Proteases and protease inhibitors operate in the pericellular environment to provide proteolysis essential for cytokine/growth factor maturation, matrix remodeling, signaling receptor activation, ion channel activity, and more. Our Section studies the biochemistry, biology, and pathology of cell surface proteolysis, with emphasis on determining its contribution to the development, homeostasis, regeneration, and malignant transformation of oral tissues, thereby providing a foundation for developing improved treatments of diseases of the oral cavity. Research accomplished Identification of a fibrosis-protective role of intracellular collagen degradation: Our previous research has shown that the collagen endocytosis receptor, uPARAP, predominantly is expressed in bone-forming tissues and that it is important for collagen turnover during osteogenesis. uPARAP, however, frequently becomes expressed by various mesenchymal cell populations after tissue injury, suggesting that it could be involved in regulating collagen deposition in healing tissues and, therefore, could have a fibrosis-protective role. To challenge this hypothesis, we investigated the expression and functional role of uPARAP in liver cirrhosis induced by chronic CCl4 exposure in collaboration with Lars Engelholm and Niels Behrendt, University of Copenhagen. uPARAP expression was low in the unchallenged mouse liver, but the receptor became highly expressed in hepatic stellate cells after injury. High uPARAP expression in hepatic stellate cells was also observed in fibrotic human liver. Furthermore, genetic elimination of uPARAP markedly increased collagen deposition during hepatic regeneration, resulting in increased liver fibrosis. In collaboration with Allison Eddy, University of Washington, Seattle, a similar injury-induced upregulation of uPARAP in myofibroblasts and macrophages and a fibrosis protective role of uPARAP, were observed after experimental kidney injury. Taken together, these studies reveal a novel and important role of the intracellular collagen degradation pathway in the protection of adult organs from injury-induced scarring. Identification of capillary morphogenesis protein-2 in maintenance of collagen homeostasis and mouse parturition: Capillary morphogenesis protein-2 (CMG2) is a recently identified cell surface receptor for collagen. Mutations in CMG2 have been shown to cause two human autosomal recessive disorders, juvenile hyaline fibromatosis and infantile systemic hyalinosis, both characterized by excess hyaline material deposition in connective tissues. To better understand the role of CMG2 in physiology, we performed detailed histological analyses of the CMG2-deficient mice. While no morphological or histological defects were observed in male mice deficient in CMG2, CMG2-deficient female mice were unable to produce any offspring due to a specific defect in parturition. We found that deletion of CMG2 resulted in a diffuse deposition of collagen within the myometrium of females, causing remarkable morphological changes to their uteri. This collagen accumulation also led to loss a of myometrial smooth muscle cells, likely disabling uterine contractile function during parturition. As a consequence, even though pregnant CMG2-deficient mice were able to carry the gestation to full term, they were unable to deliver pups. However, the fully-developed fetuses could be successfully delivered by Cesarean section and survived to adulthood when fostered. These data provide evidence that CMG2 is critical for maintaining collagen homeostasis and reveal an indispensable role of the receptor in murine parturition. Establishment of a link between reduced pericellular proteolysis, chronic epithelial inflammation, and inflammation-associated carcinogenesis: The genesis of many complex inflammatory/immune disorders (asthma, atopic dermatitis, eczema, inflammatory bowel disease IBD, and primary Sjgrens syndrome) recently has been linked to subtle defects in the epithelial barrier, causing enhanced or altered exposure of the immune system to antigens expressed by the commensal microbiota. In collaborations with Toni Antalis, university of Maryland, we therefore explored the long-term consequences of intestinal epithelial barrier impairment, caused by reduced matriptase proteolytic activity, on immune homeostasis. Interestingly, elimination of matriptase from the gastrointestinal tract resulted in a syndrome that closely resembled human inflammatory bowel disease (IBD), which was promoted by exposure of the colonic mucosa to the commensal microbiota. This inflammatory syndrome rapidly progressed to colon adenocarcinoma, which strikingly resembled human colitis-associated colorectal cancers. This finding demonstrates that inflammation-associated carcinogenesis can be initiated and promoted solely by an intrinsic intestinal permeability barrier perturbation. Interestingly, inflamed colonic tissues from individuals with IBD (Crohn's disease as well as ulcerative colitis) displayed significantly reduced matriptase protein and mRNA, and cytokines implicated in barrier disruption during IBD strongly suppressed matriptase expression in colonic epithelial monolayers. Taken together, these studies provide a tentative and intriguing link between the derailment of a matriptase-dependent proteolytic pathway and the initiation of human complex inflammatory/immune disorders. A HAI-1 and HAI-2-regulated prostasin (CAP1/PRSS8)-matriptase axis that is active in multiple steps of development: Vertebrate embryogenesis is dependent upon a series of precisely coordinated cell proliferation, migration, and differentiation events. Recently, the execution of these events was shown to be guided in part by extracellular cues provided by focal pericellular proteolysis by a newly identified family of membrane-anchored serine proteases. We have found that two of these membrane-anchored serine proteases, prostasin and matriptase, constitute a single proteolytic signaling cascade that is active at multiple stages of development. Furthermore, we show that failure to precisely regulate the enzymatic activity of both prostasin and matriptase by two developmentally co-expressed transmembrane serine protease inhibitors, hepatocyte growth factor activator inhibitor-1 and -2, causes an array of developmental defects, including clefting of the embryonic ectoderm, lack of placental labyrinth formation, and inability to close the neural tube. Our study also provides evidence that the failure to regulate the prostasin-matriptase cascade may derail morphogenesis independent of the activation of known protease-regulated developmental signaling pathways. Because hepatocyte growth factor activator inhibitor-deficiency in humans is known to cause an assortment of common and rare developmental abnormalities, the aberrant activity of the prostasin-matriptase cascade identified in our study may importantly contribute to genetic as well as sporadic birth defects in humans.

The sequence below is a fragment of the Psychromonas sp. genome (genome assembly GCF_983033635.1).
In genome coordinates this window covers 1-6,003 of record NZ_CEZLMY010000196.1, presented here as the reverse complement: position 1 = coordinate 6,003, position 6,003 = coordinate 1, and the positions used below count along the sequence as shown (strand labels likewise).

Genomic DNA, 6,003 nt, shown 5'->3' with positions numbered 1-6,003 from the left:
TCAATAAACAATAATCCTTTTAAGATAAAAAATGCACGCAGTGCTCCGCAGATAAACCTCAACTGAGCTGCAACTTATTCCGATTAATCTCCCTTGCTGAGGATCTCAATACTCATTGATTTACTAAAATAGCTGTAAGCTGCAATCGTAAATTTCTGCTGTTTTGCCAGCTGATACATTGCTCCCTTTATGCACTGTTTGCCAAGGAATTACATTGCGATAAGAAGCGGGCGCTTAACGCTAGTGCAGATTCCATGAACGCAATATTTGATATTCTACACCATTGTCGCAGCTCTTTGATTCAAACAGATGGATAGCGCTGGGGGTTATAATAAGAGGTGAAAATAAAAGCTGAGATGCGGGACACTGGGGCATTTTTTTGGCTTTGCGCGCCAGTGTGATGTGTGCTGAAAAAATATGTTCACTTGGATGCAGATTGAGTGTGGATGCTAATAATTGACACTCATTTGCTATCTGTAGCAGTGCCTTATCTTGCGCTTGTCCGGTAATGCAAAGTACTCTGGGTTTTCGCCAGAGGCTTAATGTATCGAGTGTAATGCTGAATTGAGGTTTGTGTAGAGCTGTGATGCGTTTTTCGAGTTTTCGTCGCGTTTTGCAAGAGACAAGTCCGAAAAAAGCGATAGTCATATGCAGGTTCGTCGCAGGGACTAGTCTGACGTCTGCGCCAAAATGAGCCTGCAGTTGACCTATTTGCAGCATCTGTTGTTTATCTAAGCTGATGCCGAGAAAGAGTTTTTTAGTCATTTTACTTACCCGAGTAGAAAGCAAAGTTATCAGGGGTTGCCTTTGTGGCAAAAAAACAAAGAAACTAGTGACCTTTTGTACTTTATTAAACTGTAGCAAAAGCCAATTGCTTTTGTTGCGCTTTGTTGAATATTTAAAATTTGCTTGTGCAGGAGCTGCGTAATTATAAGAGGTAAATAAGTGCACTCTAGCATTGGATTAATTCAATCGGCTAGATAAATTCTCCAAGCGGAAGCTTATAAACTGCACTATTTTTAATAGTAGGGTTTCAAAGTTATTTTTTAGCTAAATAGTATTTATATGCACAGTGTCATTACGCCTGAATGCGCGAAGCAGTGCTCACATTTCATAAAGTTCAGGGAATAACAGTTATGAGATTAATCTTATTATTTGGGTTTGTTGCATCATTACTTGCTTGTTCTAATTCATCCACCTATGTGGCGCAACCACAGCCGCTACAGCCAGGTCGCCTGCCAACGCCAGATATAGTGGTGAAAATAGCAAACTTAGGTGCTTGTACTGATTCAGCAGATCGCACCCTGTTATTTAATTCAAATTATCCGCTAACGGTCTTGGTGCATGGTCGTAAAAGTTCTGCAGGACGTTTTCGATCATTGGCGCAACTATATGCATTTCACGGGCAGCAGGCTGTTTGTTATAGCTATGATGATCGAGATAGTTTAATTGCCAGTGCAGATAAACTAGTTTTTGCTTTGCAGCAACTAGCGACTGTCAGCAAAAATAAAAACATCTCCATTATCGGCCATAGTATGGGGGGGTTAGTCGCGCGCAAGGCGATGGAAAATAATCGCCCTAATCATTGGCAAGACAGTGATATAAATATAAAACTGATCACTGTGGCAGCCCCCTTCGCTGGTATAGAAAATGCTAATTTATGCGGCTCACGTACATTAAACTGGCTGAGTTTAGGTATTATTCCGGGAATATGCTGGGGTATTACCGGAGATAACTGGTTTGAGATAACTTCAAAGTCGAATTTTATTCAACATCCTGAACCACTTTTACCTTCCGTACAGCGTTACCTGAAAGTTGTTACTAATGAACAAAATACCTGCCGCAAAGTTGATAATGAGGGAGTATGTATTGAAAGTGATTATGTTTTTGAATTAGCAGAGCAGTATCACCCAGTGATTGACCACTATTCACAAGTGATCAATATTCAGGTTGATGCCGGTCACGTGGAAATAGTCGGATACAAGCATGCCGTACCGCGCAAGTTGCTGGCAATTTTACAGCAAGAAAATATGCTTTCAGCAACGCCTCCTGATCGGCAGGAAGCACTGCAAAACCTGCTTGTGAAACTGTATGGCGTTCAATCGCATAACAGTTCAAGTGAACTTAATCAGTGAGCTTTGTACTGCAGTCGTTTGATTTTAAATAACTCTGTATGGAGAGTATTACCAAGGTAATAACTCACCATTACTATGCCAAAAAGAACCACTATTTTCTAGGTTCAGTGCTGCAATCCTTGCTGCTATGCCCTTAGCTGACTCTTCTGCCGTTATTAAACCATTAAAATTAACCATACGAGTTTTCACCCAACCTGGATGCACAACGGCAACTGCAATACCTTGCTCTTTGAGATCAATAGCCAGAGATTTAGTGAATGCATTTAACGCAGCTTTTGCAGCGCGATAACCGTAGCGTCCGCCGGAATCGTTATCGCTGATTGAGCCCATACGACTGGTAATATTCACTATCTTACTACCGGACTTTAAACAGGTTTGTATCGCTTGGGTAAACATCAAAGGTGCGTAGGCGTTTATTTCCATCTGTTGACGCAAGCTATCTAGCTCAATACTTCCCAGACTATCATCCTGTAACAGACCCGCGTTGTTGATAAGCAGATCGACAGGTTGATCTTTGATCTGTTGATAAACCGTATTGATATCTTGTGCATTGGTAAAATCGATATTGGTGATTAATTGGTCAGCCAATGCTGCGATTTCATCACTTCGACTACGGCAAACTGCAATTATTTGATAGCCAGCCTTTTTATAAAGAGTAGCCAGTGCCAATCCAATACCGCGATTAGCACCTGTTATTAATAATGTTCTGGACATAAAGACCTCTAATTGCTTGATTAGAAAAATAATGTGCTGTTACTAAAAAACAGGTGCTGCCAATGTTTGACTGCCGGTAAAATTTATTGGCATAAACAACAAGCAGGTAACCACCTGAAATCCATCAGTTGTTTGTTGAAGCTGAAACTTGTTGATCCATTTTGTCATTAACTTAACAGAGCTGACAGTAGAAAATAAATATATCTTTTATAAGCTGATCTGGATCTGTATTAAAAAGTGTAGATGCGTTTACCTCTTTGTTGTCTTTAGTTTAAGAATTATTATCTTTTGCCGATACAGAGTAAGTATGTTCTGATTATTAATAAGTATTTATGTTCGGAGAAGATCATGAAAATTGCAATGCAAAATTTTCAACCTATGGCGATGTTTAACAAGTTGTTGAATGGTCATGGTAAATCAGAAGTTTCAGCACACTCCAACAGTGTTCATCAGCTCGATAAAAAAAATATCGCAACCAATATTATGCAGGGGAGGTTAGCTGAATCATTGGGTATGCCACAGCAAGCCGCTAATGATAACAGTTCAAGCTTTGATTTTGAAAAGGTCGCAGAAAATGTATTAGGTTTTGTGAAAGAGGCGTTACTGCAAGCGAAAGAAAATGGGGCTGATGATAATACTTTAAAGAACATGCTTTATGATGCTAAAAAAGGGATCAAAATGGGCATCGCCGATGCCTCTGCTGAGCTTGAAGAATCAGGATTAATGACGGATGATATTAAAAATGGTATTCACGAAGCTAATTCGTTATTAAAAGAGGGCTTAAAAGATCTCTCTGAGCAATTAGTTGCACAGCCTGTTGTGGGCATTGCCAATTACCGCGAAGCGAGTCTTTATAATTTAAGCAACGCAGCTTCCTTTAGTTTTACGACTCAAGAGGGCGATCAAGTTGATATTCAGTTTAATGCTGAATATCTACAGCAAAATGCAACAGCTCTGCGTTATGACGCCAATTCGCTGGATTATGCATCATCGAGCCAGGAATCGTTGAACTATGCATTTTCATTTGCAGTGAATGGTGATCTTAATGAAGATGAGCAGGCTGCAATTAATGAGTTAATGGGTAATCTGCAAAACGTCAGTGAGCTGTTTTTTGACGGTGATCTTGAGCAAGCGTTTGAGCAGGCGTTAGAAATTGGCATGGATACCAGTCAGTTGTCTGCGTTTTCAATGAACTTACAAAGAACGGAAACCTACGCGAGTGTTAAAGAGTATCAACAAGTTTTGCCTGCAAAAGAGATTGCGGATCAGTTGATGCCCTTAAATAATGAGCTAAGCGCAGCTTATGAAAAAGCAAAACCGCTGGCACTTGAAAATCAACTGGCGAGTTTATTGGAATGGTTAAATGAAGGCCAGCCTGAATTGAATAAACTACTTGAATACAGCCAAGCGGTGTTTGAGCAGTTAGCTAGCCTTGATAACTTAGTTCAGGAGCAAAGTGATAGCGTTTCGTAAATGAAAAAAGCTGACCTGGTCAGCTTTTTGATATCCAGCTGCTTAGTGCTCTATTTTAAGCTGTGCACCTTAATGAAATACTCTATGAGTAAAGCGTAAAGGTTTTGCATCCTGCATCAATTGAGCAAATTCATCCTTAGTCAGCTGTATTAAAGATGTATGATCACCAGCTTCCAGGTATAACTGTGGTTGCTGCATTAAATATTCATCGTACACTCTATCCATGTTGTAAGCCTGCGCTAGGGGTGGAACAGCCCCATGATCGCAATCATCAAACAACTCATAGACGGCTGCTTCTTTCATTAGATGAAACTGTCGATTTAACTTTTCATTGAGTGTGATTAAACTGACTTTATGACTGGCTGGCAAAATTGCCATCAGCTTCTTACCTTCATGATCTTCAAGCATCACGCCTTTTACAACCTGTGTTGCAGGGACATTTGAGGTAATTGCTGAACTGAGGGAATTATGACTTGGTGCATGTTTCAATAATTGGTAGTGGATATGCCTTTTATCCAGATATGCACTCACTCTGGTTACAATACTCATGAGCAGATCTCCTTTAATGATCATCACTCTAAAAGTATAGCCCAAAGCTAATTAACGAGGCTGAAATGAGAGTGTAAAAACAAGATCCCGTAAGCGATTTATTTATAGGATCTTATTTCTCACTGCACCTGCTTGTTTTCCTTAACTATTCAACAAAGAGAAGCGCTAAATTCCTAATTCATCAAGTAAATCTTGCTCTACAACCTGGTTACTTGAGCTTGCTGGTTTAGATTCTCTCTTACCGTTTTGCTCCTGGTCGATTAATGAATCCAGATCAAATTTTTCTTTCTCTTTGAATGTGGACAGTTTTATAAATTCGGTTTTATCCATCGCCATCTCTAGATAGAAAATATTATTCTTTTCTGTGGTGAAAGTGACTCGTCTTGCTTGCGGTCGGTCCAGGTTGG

Project Start
Project End
Budget Start
Budget End
Support Year
Fiscal Year
Total Cost
Indirect Cost
National Institute of Dental & Craniofacial Research
Zip Code
Flick, M J; Bugge, T H (2017) Plasminogen-receptor KT : plasminogen activation and beyond. J Thromb Haemost 15:150-154
Nonboe, Annika W; Krigslund, Oliver; Soendergaard, Christoffer et al. (2017) HAI-2 stabilizes, inhibits and regulates SEA-cleavage-dependent secretory transport of matriptase. Traffic 18:378-391
Friis, Stine; Tadeo, Daniel; Le-Gall, Sylvain M et al. (2017) Matriptase zymogen supports epithelial development, homeostasis and regeneration. BMC Biol 15:46
Liu, Shihui; Liu, Jie; Ma, Qian et al. (2016) Solid tumor therapy by selectively targeting stromal endothelial cells. Proc Natl Acad Sci U S A 113:E4079-87
Friis, Stine; Madsen, Daniel H; Bugge, Thomas H (2016) Distinct Developmental Functions of Prostasin (CAP1/PRSS8) Zymogen and Activated Prostasin. J Biol Chem 291:2577-82
Bardou, Olivier; Menou, Awen; François, Charlène et al. (2016) Membrane-anchored Serine Protease Matriptase Is a Trigger of Pulmonary Fibrogenesis. Am J Respir Crit Care Med 193:847-60
Engelholm, Lars H; Melander, Maria C; Hald, Andreas et al. (2016) Targeting a novel bone degradation pathway in primary bone cancer by inactivation of the collagen receptor uPARAP/Endo180. J Pathol 238:120-33
Szabo, Roman; Lantsman, Taliya; Peters, Diane E et al. (2016) Delineation of proteolytic and non-proteolytic functions of the membrane-anchored serine protease prostasin. Development 143:2818-28
Le Gall, Sylvain M; Szabo, Roman; Lee, Melody et al. (2016) Matriptase activation connects tissue factor-dependent coagulation initiation to epithelial proteolysis and signaling. Blood 127:3260-9
Chen, Kuang-Hua; Liu, Shihui; Leysath, Clinton E et al. (2016) Anthrax Toxin Protective Antigen Variants That Selectively Utilize either the CMG2 or TEM8 Receptors for Cellular Uptake and Tumor Targeting. J Biol Chem 291:22021-22029

Showing the most recent 10 out of 65 publications